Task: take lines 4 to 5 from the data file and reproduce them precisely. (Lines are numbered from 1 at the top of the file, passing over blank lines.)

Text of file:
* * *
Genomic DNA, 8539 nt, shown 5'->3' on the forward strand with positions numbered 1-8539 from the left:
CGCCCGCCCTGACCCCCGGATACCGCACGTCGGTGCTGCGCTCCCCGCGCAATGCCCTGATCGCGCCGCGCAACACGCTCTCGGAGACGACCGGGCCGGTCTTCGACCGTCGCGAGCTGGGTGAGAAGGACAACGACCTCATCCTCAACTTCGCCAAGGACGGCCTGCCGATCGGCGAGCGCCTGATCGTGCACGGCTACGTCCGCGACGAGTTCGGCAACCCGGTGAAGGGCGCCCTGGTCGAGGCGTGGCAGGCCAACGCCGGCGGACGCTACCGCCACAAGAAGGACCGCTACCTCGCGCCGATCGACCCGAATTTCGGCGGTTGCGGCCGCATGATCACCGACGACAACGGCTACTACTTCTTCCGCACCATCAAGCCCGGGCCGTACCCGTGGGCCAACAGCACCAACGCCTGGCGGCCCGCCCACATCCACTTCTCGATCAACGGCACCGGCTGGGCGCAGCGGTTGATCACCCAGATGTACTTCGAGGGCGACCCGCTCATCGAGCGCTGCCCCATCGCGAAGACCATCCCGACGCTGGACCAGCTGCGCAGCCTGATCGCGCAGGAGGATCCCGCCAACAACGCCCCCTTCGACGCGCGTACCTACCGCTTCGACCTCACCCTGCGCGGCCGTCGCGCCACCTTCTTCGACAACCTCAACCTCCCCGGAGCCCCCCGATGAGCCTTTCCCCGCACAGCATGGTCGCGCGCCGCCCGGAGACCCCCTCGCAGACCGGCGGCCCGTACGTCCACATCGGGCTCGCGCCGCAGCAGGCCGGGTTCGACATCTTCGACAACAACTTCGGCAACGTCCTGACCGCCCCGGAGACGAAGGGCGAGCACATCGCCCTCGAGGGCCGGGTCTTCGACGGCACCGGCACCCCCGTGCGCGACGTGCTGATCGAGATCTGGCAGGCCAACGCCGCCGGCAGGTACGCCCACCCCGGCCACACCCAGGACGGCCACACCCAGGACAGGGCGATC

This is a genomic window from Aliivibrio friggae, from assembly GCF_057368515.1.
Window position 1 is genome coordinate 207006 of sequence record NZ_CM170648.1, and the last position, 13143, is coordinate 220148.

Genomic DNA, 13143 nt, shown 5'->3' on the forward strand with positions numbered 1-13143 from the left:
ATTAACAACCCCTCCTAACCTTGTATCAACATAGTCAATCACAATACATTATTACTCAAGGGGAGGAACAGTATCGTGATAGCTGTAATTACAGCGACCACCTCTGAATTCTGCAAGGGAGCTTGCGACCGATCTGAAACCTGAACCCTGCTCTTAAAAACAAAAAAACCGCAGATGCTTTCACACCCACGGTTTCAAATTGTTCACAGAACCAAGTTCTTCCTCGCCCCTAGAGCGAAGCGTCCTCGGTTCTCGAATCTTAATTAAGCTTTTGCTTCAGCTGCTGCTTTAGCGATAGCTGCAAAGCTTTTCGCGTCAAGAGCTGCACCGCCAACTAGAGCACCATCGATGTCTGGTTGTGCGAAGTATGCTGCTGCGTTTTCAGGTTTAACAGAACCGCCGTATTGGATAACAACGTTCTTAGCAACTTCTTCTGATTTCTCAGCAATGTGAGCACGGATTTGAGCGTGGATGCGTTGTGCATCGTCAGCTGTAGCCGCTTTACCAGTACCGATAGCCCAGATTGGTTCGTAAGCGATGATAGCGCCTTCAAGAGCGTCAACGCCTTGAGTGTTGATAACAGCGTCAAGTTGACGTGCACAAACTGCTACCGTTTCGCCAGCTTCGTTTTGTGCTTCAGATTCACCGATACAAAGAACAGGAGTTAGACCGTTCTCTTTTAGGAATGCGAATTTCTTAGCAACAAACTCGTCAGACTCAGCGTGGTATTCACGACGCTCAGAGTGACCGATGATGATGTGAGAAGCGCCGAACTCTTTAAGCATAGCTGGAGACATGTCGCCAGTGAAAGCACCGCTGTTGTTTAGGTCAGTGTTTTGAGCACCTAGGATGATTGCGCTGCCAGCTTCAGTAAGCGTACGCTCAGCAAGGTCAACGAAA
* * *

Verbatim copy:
Window position 1 is genome coordinate 207006 of sequence record NZ_CM170648.1, and the last position, 13143, is coordinate 220148.

Genomic DNA, 13143 nt, shown 5'->3' on the forward strand with positions numbered 1-13143 from the left: